Goorsha Graces Downtown Durham With the Communal, Loving Spirit of Ethiopian Family Fare | Food Feature | Indy Week
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Goorsha Graces Downtown Durham With the Communal, Loving Spirit of Ethiopian Family Fare 

Goorsha owners Fasil Tesfaye and Zewditu Zewdie

Photo by Alex Boerner

Goorsha owners Fasil Tesfaye and Zewditu Zewdie

When cousins Fasil Tesfaye and Zewditu Zewdie fly home to America from their native Ethiopia, they bring back large suitcases packed with spices: berbere, mit'ten shiro, bulla, besso.

"I don't think anybody leaves with anything but spices in their luggage," says Tesfaye, who immigrated to America when he was seventeen years old.

Tesfaye and Zewdie are the owners of Goorsha, a new Ethiopian restaurant on Main Street at the edge of downtown Durham.

"Part of what we want our customers to experience is the experience of our own homes," Tesfaye says. "So, thank our moms for the menu!"

Fundamental to the Goorsha experience is communal eating, or family-style. Zewdie explains that in Ethiopia families share food from the same plate. "So eating by yourself is like being selfish."

In Amharic, goorsha means the act of feeding another person as an expression of love, "like a hug between friends," as the menu explains.

Tesfaye and Zewdie immigrated to the States on their own as teenagers, zig-zagging between the east and west coasts for school or jobs. They tossed around the idea of opening a restaurant for a while. But Zewdie had spent almost twenty years working at Verizon, based in Virginia, and Tesfaye was running a smoothie business here in the Triangle. The restaurant was more a fun joke to bring up during the holidays than a serious business venture.

Then two things happened: Zewdie left her job and moved to Durham, and Tesfaye noticed a vacant building on Main Street. Tesfaye drove by the building every day for months, hoping to see a phone number of a realtor or landlord taped to the door. It wasn't until he noticed a friend walking into the vacated building that he parked his car in the middle of Main Street and ran right in. Tesfaye's friend connected him with the owner, which led to the former Rainbow Chinese takeout joint transforming into a completely up-fitted Ethiopian restaurant.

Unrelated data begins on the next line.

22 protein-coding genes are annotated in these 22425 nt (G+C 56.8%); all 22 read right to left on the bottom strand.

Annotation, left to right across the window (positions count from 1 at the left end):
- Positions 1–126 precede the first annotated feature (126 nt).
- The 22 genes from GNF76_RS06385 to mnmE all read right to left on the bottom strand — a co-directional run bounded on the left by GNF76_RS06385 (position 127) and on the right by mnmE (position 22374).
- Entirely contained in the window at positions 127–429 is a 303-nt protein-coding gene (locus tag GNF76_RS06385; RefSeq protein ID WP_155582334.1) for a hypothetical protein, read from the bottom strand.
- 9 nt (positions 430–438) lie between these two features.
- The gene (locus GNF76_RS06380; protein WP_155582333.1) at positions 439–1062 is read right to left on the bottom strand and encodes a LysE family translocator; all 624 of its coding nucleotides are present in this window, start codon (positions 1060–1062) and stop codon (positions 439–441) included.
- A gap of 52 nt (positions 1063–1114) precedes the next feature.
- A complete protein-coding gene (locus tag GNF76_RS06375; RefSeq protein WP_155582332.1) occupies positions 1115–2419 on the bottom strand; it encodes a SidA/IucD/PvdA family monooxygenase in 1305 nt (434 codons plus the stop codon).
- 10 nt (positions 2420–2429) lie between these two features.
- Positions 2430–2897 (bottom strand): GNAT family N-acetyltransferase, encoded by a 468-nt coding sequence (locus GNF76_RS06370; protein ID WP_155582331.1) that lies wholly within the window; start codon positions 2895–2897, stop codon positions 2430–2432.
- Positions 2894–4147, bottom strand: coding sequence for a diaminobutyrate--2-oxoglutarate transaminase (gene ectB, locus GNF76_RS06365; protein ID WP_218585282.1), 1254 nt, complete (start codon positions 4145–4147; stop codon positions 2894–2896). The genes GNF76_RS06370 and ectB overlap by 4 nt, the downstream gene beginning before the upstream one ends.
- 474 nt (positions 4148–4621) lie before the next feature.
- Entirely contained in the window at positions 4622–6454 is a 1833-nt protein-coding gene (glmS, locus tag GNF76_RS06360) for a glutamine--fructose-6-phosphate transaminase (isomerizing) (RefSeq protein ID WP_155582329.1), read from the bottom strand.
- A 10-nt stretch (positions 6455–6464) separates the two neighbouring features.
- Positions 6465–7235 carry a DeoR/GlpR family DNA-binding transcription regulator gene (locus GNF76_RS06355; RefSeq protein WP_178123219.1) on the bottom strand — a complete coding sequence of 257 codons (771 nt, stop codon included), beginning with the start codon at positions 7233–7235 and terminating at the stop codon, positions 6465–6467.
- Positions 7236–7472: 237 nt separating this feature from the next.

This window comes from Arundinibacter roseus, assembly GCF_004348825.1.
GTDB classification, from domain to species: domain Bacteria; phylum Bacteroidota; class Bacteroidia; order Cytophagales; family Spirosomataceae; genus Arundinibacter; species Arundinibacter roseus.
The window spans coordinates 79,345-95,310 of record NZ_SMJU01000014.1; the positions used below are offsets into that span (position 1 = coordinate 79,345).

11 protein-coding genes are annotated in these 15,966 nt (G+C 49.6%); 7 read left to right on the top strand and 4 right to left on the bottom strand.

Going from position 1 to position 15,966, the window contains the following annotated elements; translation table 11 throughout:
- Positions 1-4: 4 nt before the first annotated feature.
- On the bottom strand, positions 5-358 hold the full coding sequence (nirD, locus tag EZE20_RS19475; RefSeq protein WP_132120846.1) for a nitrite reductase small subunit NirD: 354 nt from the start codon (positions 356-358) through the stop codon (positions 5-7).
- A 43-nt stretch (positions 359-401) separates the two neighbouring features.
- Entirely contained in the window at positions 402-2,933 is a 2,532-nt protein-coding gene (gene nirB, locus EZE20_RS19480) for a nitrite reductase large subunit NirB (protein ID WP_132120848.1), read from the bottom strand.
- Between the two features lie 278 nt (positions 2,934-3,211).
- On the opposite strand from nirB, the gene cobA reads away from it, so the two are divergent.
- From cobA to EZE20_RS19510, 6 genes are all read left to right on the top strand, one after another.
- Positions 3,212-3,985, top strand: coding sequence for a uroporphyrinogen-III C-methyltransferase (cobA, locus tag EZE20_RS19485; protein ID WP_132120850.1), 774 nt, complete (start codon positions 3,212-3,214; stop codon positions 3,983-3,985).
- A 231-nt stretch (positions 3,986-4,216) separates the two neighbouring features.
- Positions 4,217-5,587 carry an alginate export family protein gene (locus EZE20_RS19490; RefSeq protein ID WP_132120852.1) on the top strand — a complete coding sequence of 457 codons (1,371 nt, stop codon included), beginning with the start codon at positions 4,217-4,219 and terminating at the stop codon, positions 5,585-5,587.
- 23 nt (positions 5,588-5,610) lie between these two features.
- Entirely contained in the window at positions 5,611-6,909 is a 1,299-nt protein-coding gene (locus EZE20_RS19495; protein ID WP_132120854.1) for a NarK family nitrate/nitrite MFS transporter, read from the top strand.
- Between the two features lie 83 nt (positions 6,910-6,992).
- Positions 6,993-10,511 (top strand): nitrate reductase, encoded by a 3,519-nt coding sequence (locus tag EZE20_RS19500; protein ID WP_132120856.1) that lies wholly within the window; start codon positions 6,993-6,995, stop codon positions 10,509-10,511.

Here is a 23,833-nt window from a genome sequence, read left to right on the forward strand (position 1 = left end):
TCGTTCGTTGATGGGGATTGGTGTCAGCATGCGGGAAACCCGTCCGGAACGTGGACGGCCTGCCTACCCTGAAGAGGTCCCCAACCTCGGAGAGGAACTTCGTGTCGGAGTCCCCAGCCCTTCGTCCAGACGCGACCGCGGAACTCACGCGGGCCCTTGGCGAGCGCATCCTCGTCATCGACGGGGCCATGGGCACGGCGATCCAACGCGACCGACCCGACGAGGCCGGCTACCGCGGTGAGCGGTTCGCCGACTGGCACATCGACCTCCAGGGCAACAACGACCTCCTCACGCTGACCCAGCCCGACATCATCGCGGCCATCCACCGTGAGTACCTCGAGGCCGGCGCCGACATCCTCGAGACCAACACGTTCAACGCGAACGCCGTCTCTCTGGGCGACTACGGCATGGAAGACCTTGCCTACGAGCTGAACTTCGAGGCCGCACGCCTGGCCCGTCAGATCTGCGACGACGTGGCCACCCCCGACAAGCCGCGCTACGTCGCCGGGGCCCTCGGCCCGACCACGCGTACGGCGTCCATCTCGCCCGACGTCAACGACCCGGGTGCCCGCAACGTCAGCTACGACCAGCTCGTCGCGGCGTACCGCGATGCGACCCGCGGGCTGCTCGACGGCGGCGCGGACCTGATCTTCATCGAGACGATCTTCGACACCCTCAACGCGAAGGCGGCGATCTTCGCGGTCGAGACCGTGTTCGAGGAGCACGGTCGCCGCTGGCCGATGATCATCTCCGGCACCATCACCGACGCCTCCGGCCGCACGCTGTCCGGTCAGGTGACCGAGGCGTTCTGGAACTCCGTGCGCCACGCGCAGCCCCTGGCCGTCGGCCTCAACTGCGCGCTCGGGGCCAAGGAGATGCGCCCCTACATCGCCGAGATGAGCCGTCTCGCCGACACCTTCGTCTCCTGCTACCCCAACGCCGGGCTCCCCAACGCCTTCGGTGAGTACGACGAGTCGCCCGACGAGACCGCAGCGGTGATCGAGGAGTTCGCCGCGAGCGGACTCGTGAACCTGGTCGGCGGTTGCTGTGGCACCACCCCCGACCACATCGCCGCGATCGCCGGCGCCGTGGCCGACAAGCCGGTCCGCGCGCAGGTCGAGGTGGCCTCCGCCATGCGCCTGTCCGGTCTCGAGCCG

Mastering the injera recipe was the next step. Injera is made from a fermented mix of teff, a grain native to Ethiopia, and water. The barely viscous batter is poured onto a flat hot surface and covered, quickly "baking" into a thin, soft disc: one side velvety smooth, the other porous. Tibs (strips of meat), wats (curry-like stews), gomen (collard greens), and assorted salads are served in abundant heaps on the porous side like paints on a palette. To eat, you rip off pieces of the injera from the outer perimeter to scoop up the various foods on top. The meal isn't considered finished until everything has been eaten, including the injera base.

It is notoriously difficult to get injera right in America. Whether it's the different altitude or water, conditions aren't conducive to fermentation—it tastes too bitter, without enough structural support to grab the various tibs and wats. Many Ethiopian restaurants in the D.C. area source it directly from Addis Ababa aboard a daily Ethiopian Airlines flight.

It took Tesfaye and Zewdie over six months to perfect the recipe. Their secret? They mix their teff flour with a bit of rice flour to balance the acrid taste and add some hold to the batter. (And yes, it's all gluten-free.) Goorsha's injera has the tanginess of sourdough bread with the consistency of a spongy crêpe.

To develop the menu, they translated Ethiopian food into an American context. Jalapeños take the place of hwentia, a versatile pepper common to many African cuisines. In their vegan dishes, oil is used instead of niter kibbeh, a clarified butter. They take special care to locally source many of their ingredients, and their bar offers a full line of Fullsteam brews on tap.

A standout dish is the kashka appetizer: a warm cornbread topped with gomen and zilbo (beef short ribs). The subtle vinegar muskiness of the gomen works perfectly with the sweet, crumbling cornbread and spicy, tender zilbo.

Classics include doro wat, a chicken leg and a whole boiled egg in a pool of maroon gravy flavored with berbere—a blend of more than fifteen spices like chili pepper, ginger, cardamom, and garlic. Pinched between an envelope of injera, the chicken can be pulled right off the bone.

The red lentil dish, yemisir kik, uses a similar blend of spices. Much of Ethiopian cuisine is vegetarian. Zewdie herself is a vegan. "The vegan food is our everyday food," she said. "It's my everyday food."

Metin shiro (ground chickpea stew) and kik alecha (yellow split pea stew) are two tantalizing, comforting staples. Fosolia, a mix of green beans and carrots in a tomato sauce, is a briny compliment to the stewed legumes.

Tesfaye thanks his community for the evolution of Goorsha. He acknowledges construction workers, neighbors, and local Ethiopian restaurant owners who offer work, advice, and goodwill. He notes a large extended family and the broader Ethiopian community, too. One friend curated the artwork, another visited from out of town to work a shift, and his sister supervised the kitchen for the first week to make sure flavors were right.

"We all come from a big family, so we each have a village in our house!" Tesfaye jokes.

"That's just how the Ethiopian community is," Zewdie continues. "[Everyone] takes the ties off from their nine-to-five job and mops up the restaurant at night. Whatever it is that needs to be done, they come and do it."

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